Two LGBTQ affirmative US Supreme Court Rulings occurred in the second decade of the twenty-first century: the 2015 Obergefell ruling in support of same sex marriage, and the 2020 Bostock decision ruling that discrimination on the basis of sexual orientation and gender identity is prohibited by Title VII. In The Politicization of Trans Identity: An Analysis of Backlash, Scapegoating, and Dog-Whistling from Obergefell to Bostock, Loren Cannon critiques the opinions of the court in both cases. Cannon carefully presents the evidence that transgender identity itself has become politicized post Obergefell and provides a thorough consideration of the ramifications of this politicization across the nation, especially in the form of proposed legislation and violence. Cannon argues that the politicization of trans identity can rightfully be understood as a backlash response to the Obergefell decision and increased LGBTQ equality. According to Cannon, aspects of the politicization can be characterized as scapegoating and as dog-whistling. This book offers unique contributions to the understanding of these ideas, including a creative application of Rene Girard's theory of scapegoating. Lastly, Cannon argues that conceptually, virtue signaling needs to be paired with dog-whistling to have the political result that the whistler intends.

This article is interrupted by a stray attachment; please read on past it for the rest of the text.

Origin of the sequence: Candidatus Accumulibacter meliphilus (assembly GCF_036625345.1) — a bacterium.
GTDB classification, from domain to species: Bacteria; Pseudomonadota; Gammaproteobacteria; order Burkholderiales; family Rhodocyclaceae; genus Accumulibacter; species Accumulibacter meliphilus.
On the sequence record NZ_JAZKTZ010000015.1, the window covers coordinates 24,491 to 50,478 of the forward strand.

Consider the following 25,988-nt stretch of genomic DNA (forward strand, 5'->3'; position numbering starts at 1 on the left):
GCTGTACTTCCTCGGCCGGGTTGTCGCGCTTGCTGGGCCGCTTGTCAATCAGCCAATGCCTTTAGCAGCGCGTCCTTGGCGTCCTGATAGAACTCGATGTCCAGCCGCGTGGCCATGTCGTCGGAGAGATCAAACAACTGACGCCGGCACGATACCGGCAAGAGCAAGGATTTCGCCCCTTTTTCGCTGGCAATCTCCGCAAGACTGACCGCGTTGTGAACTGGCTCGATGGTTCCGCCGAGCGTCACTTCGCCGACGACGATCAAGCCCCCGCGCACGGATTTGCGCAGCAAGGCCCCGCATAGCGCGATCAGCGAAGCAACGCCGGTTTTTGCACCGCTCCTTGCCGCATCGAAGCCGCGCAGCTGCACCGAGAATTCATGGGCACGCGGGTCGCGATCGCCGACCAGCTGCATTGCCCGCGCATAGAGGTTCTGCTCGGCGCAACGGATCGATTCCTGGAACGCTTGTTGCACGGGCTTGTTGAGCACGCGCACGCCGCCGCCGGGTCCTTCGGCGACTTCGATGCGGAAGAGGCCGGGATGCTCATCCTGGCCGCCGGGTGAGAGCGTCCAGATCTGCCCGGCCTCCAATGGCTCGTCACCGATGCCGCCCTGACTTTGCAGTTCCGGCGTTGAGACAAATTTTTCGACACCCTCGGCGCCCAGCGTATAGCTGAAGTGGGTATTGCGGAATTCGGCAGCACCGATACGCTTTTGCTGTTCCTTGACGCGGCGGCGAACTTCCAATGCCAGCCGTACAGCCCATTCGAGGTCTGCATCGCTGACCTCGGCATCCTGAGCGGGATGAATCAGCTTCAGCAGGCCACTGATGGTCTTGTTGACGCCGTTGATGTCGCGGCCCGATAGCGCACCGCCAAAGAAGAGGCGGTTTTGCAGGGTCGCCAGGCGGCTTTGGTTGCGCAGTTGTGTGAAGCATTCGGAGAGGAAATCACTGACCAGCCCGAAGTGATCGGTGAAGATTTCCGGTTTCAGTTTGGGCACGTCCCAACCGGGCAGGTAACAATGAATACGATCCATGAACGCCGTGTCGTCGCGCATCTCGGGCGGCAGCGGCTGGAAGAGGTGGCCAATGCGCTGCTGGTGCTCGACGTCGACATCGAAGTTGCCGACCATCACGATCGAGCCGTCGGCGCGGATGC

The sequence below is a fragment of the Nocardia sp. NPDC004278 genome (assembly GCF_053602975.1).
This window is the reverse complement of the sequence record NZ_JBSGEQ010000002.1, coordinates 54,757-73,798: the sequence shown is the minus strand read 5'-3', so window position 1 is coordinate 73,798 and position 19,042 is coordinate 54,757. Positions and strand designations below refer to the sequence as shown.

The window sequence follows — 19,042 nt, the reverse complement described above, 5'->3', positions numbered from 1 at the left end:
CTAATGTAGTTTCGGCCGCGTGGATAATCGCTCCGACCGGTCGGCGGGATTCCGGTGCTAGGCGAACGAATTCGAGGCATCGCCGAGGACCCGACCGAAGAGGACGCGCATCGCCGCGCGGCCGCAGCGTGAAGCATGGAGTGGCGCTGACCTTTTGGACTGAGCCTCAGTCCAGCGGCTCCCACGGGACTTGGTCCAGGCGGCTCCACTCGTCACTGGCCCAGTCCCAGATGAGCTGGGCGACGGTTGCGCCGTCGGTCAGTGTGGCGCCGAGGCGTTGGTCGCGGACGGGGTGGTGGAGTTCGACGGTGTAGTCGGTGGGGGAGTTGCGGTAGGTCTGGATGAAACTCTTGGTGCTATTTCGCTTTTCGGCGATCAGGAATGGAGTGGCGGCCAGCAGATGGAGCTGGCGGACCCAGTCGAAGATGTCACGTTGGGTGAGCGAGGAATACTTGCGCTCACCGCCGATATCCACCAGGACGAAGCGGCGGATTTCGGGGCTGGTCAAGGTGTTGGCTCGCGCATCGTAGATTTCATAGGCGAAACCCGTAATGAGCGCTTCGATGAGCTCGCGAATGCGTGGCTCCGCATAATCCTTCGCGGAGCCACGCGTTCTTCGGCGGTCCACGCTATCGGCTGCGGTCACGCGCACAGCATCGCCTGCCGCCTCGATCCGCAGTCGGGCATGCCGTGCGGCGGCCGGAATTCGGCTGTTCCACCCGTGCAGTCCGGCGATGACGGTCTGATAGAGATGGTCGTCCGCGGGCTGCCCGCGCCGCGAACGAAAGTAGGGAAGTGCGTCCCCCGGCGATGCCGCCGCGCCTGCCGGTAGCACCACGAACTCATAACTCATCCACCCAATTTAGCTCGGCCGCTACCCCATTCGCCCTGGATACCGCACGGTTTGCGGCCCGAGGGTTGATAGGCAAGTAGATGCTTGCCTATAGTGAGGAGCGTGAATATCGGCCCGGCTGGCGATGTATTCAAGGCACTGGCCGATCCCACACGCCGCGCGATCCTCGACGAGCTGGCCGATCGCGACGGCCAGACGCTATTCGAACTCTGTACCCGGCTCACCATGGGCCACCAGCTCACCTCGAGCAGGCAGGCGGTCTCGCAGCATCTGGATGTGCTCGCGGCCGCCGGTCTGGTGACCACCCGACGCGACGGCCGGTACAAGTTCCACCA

About the Author
Loren Cannon, PhD, teaches philosophy at Cal Poly Humboldt.